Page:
These, after they entered the gate mixed with the enemy, make their way to the walls, and raise from their summit a signal to their friends of the town being taken.
When the dictator saw this, (for he had now made his way in o the deserted camp of the enemy,) he leads on the soldiers who were now anxious to disperse themselves in quest of booty, entertaining a hope of a greater spoil in the city, to the gate; and being admitted within the walls, he proceeds to the citadel, [p. 290]
whither he saw the crowds of fugitives hurrying.
Nor was the slaughter in the city less than in the battle; until, throwing down their arms, begging nothing but their life, they surrendered to the dictator.
The city and camp are plundered. On the following day, one captive being allotted to each horseman and centurion, and two to those whose valour had been conspicuous, and the rest being sold by auction, the dictator in triumph led back to Rome his army victorious and enriched with spoil;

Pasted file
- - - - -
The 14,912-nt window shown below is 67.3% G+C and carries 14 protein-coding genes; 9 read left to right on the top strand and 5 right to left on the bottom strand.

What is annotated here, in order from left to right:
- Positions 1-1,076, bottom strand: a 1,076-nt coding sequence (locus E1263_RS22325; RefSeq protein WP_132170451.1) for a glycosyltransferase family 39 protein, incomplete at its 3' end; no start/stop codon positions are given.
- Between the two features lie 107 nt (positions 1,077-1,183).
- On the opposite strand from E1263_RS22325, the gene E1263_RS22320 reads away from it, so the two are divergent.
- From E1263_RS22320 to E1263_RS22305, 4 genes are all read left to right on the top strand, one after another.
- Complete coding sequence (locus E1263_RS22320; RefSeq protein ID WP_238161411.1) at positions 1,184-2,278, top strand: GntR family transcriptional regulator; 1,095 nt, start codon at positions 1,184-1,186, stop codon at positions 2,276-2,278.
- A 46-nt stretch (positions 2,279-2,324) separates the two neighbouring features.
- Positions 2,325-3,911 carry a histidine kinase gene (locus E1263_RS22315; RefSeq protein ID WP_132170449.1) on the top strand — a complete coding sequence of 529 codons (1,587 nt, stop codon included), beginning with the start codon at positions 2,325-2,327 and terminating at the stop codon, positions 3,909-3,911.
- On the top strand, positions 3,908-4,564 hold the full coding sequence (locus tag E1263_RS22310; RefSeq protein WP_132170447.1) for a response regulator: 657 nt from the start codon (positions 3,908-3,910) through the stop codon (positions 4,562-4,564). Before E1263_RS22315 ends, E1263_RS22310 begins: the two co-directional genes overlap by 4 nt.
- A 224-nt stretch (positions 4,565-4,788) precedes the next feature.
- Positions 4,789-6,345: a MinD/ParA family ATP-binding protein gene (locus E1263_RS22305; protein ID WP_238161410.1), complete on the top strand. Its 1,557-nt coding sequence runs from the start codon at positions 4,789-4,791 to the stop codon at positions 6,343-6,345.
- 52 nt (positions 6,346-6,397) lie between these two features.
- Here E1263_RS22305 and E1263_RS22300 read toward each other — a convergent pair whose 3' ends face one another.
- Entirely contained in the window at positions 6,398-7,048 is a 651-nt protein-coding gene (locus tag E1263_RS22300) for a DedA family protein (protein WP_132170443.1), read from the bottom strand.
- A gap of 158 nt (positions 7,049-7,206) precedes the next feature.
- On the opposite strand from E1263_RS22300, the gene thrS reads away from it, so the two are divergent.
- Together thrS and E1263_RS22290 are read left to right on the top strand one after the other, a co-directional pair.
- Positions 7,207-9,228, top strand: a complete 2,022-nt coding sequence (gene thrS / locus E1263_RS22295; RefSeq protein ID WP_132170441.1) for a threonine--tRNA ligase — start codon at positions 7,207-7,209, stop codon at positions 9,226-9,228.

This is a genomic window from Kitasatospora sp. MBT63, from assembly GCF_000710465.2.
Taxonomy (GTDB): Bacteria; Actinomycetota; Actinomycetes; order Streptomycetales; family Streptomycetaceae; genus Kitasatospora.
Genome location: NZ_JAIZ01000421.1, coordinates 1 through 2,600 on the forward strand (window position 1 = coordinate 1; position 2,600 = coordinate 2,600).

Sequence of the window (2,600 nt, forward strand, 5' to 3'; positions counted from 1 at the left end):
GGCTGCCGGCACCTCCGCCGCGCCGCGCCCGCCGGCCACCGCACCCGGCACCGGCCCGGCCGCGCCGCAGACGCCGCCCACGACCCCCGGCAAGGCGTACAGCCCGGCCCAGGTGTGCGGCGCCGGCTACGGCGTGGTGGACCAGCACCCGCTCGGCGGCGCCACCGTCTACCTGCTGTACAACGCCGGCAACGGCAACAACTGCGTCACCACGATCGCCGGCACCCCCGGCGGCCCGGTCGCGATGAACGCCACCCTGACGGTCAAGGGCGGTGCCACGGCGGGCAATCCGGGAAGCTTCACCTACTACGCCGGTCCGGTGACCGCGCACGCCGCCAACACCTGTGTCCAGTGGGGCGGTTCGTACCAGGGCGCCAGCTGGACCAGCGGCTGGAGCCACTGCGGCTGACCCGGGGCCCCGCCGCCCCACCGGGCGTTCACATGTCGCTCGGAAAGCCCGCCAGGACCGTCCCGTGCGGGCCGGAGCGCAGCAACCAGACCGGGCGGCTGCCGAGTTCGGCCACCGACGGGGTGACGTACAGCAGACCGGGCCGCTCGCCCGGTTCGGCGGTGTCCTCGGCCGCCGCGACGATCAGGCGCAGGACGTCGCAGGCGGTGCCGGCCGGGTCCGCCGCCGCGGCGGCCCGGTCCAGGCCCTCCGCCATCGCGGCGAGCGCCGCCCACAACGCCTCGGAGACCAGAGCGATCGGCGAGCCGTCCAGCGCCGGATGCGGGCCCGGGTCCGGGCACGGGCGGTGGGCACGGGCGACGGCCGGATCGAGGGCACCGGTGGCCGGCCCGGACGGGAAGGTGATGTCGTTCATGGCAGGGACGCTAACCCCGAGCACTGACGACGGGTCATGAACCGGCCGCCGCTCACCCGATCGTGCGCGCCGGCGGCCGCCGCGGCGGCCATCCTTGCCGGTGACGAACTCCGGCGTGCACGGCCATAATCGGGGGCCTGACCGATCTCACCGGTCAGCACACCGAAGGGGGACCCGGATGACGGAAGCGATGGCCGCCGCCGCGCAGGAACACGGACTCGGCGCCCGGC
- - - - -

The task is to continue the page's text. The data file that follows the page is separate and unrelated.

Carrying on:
and having ordered the master of the horse to resign his office, he immediately resigned his own on the sixteenth day (after he had obtained it); surrendering in peace that authority which he had received during war and trepidations.
Some annals have reported that there was a naval engagement with the Veientians at Fidenae, a thing as difficult as it was incredible, the river even now not being broad enough for such a purpose;
and at that time, as we learn from old writers, being considerably narrower: except that perhaps in disputing the passage of the river, magnifying, as will happen, the scuffle of a few ships, they sought the empty honour of a naval victory.